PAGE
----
All expressions have types. We often think only of the types of variables, as we explicitly declare those (at least, sometimes). But even though we can't see them, all expressions have types as well. Virtually any snippet of code has type information.
Determining types, converting between types, and ensuring their correctness are significant components of what a compiler does. For every expression, the compiler must determine exactly what type is required and convert as required. Or, if no conversion is possible, emit an error. I’ll introduce the basics of type conversion in this article.
Basic type assignment
Each expression in a system, this includes all sub-expressions and individual variables, must have their type identified. This is a multi-step process that depends heavily on the language. For example:
b + c
The compiler may do a first pass and determine this expression is:
(b : integer) + (c : float)
It does this by first resolving the symbols. It's internal data structure for each symbol will include the type of that symbol. In the above, the symbol table says
b says is an
c is a
The resulting type of this operation must also be known. Even in this simple case of adding two values, languages can differ significantly in what happens. Is the result an integer, a single precision float, a double precision float, or perhaps it's just an error?
Assume our language says it's a
float. Chances are, the system doesn't have a function that adds an
integer and a
float directly. The compiler must convert them both to the same type first. At a high-level the expression may become:
add( integer_to_float( b ), c )
Parameter type conversion
Addition is an internal operation and perhaps a special case. How does the compiler know the target type in the general case?
Functions, like other symbols, also have a type. The type is a function signature, providing both input and output types. For example, the C function
sqrt takes a
double as input and returns a
double. Unfortunately, C doesn't have a way to talk about this signature without having a type name as well. I'll adopt Leaf's syntax instead here, where we can say the type of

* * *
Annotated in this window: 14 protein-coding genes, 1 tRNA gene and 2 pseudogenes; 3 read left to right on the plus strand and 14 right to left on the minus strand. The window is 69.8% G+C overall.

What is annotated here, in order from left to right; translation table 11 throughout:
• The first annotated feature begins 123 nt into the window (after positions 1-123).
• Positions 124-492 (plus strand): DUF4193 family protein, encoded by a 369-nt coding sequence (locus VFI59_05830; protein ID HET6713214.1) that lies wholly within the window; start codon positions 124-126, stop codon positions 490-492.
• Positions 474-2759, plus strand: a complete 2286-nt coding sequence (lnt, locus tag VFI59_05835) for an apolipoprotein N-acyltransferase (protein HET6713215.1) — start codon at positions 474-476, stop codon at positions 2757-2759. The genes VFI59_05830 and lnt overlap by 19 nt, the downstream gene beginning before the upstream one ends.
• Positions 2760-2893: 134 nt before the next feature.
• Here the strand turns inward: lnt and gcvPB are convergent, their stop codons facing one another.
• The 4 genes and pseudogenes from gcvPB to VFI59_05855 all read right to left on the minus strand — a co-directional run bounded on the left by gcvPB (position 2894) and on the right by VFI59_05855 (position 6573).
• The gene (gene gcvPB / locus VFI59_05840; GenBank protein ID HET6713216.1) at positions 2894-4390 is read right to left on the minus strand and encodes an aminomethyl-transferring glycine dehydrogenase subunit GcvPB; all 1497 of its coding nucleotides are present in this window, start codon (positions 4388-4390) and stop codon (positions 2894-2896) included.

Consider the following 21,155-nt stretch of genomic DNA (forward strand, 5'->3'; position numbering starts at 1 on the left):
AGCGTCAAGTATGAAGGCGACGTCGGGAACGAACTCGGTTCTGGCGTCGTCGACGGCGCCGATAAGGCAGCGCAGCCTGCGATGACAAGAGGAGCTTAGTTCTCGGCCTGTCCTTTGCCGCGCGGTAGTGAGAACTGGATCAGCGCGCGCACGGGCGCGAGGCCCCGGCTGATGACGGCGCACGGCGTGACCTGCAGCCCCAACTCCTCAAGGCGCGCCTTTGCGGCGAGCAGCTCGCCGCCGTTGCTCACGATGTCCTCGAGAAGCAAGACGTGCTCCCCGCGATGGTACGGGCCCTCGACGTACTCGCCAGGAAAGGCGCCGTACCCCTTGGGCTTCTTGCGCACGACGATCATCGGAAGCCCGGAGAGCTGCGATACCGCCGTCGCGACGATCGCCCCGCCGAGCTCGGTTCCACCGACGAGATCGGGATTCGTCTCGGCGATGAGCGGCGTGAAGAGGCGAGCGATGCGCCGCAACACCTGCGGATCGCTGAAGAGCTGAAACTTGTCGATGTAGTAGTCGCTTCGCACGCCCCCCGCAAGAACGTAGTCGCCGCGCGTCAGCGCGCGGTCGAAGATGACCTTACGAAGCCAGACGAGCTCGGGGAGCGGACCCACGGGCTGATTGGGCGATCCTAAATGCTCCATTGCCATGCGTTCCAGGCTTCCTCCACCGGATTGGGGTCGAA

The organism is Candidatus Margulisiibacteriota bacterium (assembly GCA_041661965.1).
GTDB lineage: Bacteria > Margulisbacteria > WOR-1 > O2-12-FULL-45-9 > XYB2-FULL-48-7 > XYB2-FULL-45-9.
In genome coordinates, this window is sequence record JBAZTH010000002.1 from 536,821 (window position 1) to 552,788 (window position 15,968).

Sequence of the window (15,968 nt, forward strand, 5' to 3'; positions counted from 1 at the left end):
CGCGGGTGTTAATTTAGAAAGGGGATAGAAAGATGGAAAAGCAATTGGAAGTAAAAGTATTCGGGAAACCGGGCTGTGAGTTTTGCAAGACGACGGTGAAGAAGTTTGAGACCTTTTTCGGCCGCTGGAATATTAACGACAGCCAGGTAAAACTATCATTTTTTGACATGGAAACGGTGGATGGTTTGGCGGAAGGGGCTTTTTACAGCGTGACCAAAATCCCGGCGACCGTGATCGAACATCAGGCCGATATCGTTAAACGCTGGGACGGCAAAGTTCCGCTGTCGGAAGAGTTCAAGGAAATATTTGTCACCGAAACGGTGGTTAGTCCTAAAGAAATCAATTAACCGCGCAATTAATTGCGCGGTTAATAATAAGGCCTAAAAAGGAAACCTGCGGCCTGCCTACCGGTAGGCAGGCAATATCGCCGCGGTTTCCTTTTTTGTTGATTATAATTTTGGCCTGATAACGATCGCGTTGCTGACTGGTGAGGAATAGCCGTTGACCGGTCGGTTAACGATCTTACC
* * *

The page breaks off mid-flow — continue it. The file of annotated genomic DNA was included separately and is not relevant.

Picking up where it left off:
( : double ) -> ( : double ).
When the compiler types code, it also assigns types to the functions:
sqrt( a ) sqrt : ( : double ) -> ( : double ) a : integer
The compiler now knows that it must convert
a to a
double. In this case it will use an
integer_to_double conversion. It also knows the overall type of this expression is
double: it's what
What if there is no conversion?
sqrt( "Hello" ) sqrt ( : double ) -> ( : double ) "Hello" : char const *
In this case, the compiler will attempt to convert a string to a floating point type. It doesn't know how to do this. An error will be reported and compilation fails.
Overload resolution and ranking
In C things are simple as there are no function overloads. But in many other type languages you can overload a function, each version accepting different parameters and providing different results. In C++ the
sqrt function has many forms. One for
long double. C++ 11 adds a formal integer template to the list, and we also have one for the
complex template. The user may also further overload it. Let's keep the list small for our example:
sqrt( b ) b : float sqrt : [ ( : double ) -> ( : double ), ( : float ) -> ( : float ), ( : long double ) -> ( : long double ), ]
Now the compiler has a list of functions that are named
sqrt. It must pick one of these functions. The choice of the
( : float ) -> ( : float ) seems obvious, yet the other ones would actually work. The compiler knows how to convert a
float to both a
double and a
long double, just as it can convert an integer to any of these values.
A choice must be made as to what is the best function to use. The list of functions is sorted based on the relative cost of the conversions.
double costs a bit less than
float is the cheapest, since it isn't a conversion at all. Thus the
sqrt with signature
( : float ) -> ( : float) is chosen.
This ranking must deal with a myriad of types and user conversion functions. To make it really interesting, we can add parametric type functions (templates/generics). A language must specify all the relative costs of type conversion to ensure the compiler either picks the right function, or reports an ambiguity error.
In this article I've covered just the basics of type conversion. Noticeably lacking from my examples is an assignment expression, like:
a = b
To properly type that statement we need to consider internal compiler types, such as
lvalue. A normal
integer can't be assigned to, but an
integer lvalue can. The above may be fully typed like this:
assign( ( a : integer lvalue ), drop_lvalue( b : integer lvalue ) )
This is going beyond the basics, so I'll go into more detail in a future article.